Shanghai provided delicate Chinese style over a meal at Le Sun Chine, a small hotel in the French Concession. A meal that began with two soups: crab soup with mushrooms followed by a sea cucumber in a thick fish soup with boiled shark's stomach that may not be to everybody's taste but I certainly enjoyed it.

This stopover paved the way for a brief stay in Tokyo, the most food-obsessed city in the world as the current furore over the moving of the Tsukiji fish market reveals. But I would return in a second, for the sea-urchin tempura at Tempura Yamanoue; the atmosphere, and the food, at Narukiyo; the elegance of the French-inspired cooking of Yujiro Takahashi at Le Sputnik; and Toshio Saito's unforgettable sushi at Sushisho Saito.

Then it was on to Bangkok, whose citizens are quickly becoming as food obsessed as those in Hong Kong, Singapore and Tokyo. Here we were to enjoy two meals cooked by chef ThiTid Tassanakajohn, known as Chef Ton, the first at Le Du ('season' in Thai) and BaaGaDin ('selling food from a picnic'). Anyone planning to go there over the holidays should note that the food here is as hot as it is in Chengdu.

Before turning to London, there were two other perhaps more surprising culinary treats. The first came at Forest Avenue in Dublin, a combination of John Wyer's excellent cooking and the hospitality generated by his wife, Sandy Sabek. And the quality of the sourdough they bake themselves. This ingredient they also share with the cooking and approach of another couple, Sebastian Kauper and Nora Breyer, in their immaculate restaurant, Kaupers Kapellenhof in the village of Selzen, half an hour's drive outside Mainz, Germany.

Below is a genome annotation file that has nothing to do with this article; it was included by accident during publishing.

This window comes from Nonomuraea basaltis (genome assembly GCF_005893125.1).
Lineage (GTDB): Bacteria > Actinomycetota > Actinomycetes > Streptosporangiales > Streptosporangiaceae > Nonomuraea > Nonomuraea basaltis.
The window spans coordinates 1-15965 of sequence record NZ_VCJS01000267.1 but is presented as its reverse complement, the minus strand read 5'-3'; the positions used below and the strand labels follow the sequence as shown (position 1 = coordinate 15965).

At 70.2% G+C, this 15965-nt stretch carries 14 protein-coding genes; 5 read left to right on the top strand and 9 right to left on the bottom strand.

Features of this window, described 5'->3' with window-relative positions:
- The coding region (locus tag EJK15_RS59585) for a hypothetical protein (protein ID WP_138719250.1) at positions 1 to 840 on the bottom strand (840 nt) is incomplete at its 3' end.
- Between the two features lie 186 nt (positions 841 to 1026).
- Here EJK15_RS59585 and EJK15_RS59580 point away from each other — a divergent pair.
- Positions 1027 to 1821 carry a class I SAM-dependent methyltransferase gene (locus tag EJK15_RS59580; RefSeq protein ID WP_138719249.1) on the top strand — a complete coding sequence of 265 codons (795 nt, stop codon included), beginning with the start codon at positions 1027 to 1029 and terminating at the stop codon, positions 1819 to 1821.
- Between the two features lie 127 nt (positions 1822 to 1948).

Even only a few days spent in the restaurant-obsessed city that is New York yields far more potential restaurants than almost any other. The dessert of ice cream, topped with olive oil, sea salt and white truffles at Lilia in Willamsburg that I reported on a fortnight ago, plus the 'swish' of Le Coucou. Then there is the newly renovated Union Square Café and Keith McNally's Augustine; brunch at Sadelle's on West Broadway; as well as Claus Meyer's Great Northern Food outpost of Nordic cuisine in Grand Central Station.

Finally, back home in London, the city that still ranks for me as the most exciting in terms of the range of its cooking, its appeal and the sheer adventurism of many of the menus and wine lists on offer.

But for me, 2016 was a particularly sad year, because in March Elena Salvoni passed away. Known with justification as the 'queen of Soho' for the warmth of her smile and her engaging personality, I had the pleasure of working alongside this remarkable woman during the 1980s. Subsequently, I have been introduced to Lisa Maitland, who shares the same physical attributes and runs just as elegantly the front of house at Yoshino, a small Japanese restaurant just off Piccadilly. The queen of London hospitality is dead; long live her successor.